A man in Texas was able to save himself from a life in prison by proving his innocence with the help of a geotagged selfie taken with his family on Facebook. According to KVUE, Cristopher Precopia was accused by his ex-girlfriend of breaking into her home and using a box cutter to slice an X into her chest.
A Miami Gardens man was arrested recently, accused of threatening the life of State Representative Jose Felix Diaz. The threat was posted on the defendant's Facebook page and read, "I'll kill your ass and you better not show up to the next REC meeting."
Technology is all around us. It's no longer a choice if we want to take part in the innovative revolution; new devices are now a part of our everyday lives. Many of these modern technologies make our everyday lives easier, and some of them may also make it easier for law enforcement to solve crimes. With all the latest technology out there recording our every step and command, it's hard to ensure any type of real privacy. The very same technology that makes it easier for us to find out answers to questions and order commodities easily, record our fitness goals, and even stay in contact with our friends may be the very same technology that can help law enforcement solve crimes. Are you aware of the ways that technology can serve as a witness in criminal cases?
The scope of social media is reaching further and further as more ways to communicate are introduced. One of the most popular features of late is live video. From Facebook Live to Periscope, live broadcasting is becoming the new normal. And because every user has access to it, anyone can now broadcast his or her own live event in a matter of seconds.
When facing criminal accusations, it is wise to protect yourself and seek a good criminal defense attorney. However, when awaiting trial and sentencing it is important to tread carefully and with caution as to your actions. Some individuals have made grave mistakes in giving themselves away to authorities by use of social media.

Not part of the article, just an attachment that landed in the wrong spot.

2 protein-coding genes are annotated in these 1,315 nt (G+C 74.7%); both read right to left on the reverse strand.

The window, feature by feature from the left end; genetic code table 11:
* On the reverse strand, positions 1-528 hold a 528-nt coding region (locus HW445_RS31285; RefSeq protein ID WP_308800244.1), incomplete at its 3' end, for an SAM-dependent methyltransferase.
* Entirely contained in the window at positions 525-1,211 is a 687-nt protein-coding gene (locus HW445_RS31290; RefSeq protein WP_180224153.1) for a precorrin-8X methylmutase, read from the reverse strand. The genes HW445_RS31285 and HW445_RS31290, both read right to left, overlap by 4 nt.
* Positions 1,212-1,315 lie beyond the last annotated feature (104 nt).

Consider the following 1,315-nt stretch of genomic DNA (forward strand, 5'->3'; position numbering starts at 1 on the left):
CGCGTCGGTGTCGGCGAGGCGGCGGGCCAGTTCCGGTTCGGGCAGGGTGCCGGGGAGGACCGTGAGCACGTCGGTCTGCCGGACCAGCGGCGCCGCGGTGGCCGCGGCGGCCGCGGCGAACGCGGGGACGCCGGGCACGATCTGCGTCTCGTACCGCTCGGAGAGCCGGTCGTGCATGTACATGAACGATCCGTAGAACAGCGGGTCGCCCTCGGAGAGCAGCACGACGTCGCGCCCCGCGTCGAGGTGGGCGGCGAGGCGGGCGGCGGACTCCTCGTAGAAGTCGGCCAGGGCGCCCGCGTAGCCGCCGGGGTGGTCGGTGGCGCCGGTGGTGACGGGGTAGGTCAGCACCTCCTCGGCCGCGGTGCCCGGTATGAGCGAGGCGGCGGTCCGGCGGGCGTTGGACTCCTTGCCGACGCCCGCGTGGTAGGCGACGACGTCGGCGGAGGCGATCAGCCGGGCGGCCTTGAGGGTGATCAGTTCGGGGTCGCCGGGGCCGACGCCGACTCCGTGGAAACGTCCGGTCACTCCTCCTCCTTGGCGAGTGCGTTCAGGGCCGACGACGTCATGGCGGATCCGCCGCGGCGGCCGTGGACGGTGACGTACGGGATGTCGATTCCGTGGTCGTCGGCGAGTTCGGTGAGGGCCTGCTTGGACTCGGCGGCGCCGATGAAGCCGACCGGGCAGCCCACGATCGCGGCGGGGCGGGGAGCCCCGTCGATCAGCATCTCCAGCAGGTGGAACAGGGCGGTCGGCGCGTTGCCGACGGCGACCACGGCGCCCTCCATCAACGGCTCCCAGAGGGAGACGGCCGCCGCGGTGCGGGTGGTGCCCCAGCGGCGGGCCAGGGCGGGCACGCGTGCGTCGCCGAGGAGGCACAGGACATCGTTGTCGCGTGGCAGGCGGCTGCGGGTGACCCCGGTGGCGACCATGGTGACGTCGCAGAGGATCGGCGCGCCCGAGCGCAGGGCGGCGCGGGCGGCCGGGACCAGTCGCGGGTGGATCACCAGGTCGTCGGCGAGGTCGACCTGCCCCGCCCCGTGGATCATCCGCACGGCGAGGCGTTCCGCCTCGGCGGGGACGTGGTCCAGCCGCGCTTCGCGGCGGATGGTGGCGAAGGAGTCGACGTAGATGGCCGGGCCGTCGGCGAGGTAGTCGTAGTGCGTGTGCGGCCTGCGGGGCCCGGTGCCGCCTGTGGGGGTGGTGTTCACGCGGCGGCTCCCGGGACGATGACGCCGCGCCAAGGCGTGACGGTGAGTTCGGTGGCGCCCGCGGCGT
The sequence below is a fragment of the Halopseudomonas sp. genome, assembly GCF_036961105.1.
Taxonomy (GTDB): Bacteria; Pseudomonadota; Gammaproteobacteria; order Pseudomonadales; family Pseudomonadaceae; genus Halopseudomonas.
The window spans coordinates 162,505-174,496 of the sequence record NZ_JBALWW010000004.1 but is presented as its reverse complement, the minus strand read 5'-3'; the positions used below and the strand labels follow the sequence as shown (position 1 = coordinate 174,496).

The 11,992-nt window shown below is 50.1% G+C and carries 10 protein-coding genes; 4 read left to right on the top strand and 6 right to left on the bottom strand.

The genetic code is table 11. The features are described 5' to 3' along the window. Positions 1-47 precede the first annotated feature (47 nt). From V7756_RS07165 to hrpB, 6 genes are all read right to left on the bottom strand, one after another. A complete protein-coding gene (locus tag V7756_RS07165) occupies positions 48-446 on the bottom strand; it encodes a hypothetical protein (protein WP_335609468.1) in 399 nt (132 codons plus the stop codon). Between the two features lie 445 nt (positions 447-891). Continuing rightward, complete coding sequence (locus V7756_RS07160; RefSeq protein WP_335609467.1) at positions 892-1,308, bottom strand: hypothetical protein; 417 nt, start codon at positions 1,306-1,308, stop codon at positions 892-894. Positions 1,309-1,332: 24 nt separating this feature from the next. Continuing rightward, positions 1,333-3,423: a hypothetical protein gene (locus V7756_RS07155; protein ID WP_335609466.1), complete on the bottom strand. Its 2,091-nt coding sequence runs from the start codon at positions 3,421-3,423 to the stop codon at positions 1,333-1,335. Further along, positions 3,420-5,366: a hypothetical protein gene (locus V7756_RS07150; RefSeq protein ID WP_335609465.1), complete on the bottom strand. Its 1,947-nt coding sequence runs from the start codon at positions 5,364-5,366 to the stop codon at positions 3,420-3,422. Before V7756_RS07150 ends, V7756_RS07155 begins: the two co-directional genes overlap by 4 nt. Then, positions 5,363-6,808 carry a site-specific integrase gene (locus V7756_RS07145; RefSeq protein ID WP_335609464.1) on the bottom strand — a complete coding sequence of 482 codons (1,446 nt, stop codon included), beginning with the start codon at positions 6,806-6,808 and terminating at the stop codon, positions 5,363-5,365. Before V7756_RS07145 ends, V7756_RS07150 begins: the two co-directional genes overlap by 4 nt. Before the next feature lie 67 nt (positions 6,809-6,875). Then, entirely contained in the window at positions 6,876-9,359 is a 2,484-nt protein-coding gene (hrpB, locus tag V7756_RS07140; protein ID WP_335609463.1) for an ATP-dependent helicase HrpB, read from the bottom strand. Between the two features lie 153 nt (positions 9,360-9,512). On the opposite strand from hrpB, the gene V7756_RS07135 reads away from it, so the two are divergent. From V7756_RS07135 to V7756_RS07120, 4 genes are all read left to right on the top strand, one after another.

Excessive drinking and social media are often a recipe for poor decision making, but a Florida woman may have upped the ante on questionable decisions on Columbus Day weekend. Twenty three-year-old Whitney Beall was driving home in Lakeland when she was pulled over by police and subsequently arrested after failing a field sobriety test. Beall wasn't pulled over in a routine traffic stop or sobriety checkpoint, though. Authorities located her via her own declarations on social media.
Dan Bilzerian, a professional poker player who has been called the "King of Instagram" for his 7.1 million followers will not face any significant consequences for two legal matters that arose in December of last year.
Instagram is more than just a mobile photo and video social networking service. It has become a valuable source of evidence for today's law enforcement. There are numerous cases in South Florida where Instagram users have posted incriminating photos to the site; these photos have been instrumental in arrests and convictions.
What constitutes a serious threat and what is protected by free speech under the law? This is the issue under consideration by the Supreme Court this week and the decision they make will influence the landscape of social media in the years to come.